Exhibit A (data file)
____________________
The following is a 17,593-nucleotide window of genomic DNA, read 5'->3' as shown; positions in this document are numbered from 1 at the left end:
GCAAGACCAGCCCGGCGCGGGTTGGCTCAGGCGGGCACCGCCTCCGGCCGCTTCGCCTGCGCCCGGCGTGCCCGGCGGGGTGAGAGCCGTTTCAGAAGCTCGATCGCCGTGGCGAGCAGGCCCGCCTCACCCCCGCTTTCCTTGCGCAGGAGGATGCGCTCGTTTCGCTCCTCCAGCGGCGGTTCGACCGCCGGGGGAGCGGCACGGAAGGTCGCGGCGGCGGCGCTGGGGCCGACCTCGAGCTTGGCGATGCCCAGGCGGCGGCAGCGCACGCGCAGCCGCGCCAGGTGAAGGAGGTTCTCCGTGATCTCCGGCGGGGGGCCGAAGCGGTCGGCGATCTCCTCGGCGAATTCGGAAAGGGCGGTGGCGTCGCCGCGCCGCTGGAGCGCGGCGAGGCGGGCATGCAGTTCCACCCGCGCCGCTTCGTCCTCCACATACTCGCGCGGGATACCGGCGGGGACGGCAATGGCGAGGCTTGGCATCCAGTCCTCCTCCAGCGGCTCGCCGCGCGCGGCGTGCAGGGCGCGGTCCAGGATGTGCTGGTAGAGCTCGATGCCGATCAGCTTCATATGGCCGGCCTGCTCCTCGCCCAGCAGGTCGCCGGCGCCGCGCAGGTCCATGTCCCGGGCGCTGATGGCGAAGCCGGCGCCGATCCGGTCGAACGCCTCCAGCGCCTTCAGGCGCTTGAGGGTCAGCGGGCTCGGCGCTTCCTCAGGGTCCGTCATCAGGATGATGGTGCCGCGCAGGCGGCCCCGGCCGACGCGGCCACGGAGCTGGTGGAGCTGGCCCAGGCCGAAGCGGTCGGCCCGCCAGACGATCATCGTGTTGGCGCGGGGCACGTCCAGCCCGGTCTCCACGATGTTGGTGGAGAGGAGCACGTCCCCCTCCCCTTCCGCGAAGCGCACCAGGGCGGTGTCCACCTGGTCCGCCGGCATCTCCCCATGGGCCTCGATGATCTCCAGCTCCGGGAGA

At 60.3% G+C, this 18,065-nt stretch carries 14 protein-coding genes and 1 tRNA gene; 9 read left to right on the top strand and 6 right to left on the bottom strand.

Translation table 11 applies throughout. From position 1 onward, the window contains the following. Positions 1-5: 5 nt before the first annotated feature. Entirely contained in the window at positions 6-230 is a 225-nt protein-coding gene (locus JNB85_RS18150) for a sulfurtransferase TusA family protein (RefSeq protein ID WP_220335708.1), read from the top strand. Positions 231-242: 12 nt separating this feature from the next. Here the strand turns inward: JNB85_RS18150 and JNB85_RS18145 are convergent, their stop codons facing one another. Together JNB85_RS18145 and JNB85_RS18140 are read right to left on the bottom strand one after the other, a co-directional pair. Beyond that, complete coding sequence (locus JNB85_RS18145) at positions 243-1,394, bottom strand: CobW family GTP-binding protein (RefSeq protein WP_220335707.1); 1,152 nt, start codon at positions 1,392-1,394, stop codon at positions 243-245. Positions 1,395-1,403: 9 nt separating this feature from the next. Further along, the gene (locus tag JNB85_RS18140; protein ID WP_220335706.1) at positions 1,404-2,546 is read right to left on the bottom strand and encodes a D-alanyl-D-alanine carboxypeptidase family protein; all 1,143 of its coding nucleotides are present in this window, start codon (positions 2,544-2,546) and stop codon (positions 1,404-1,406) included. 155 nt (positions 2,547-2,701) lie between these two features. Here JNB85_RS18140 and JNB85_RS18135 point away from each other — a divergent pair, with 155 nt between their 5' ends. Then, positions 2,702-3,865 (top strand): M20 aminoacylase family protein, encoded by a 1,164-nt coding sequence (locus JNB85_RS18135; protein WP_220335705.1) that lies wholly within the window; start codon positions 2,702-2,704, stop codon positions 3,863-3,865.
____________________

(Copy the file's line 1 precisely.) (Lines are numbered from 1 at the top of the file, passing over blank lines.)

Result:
The following is a 17,593-nucleotide window of genomic DNA, read 5'->3' as shown; positions in this document are numbered from 1 at the left end: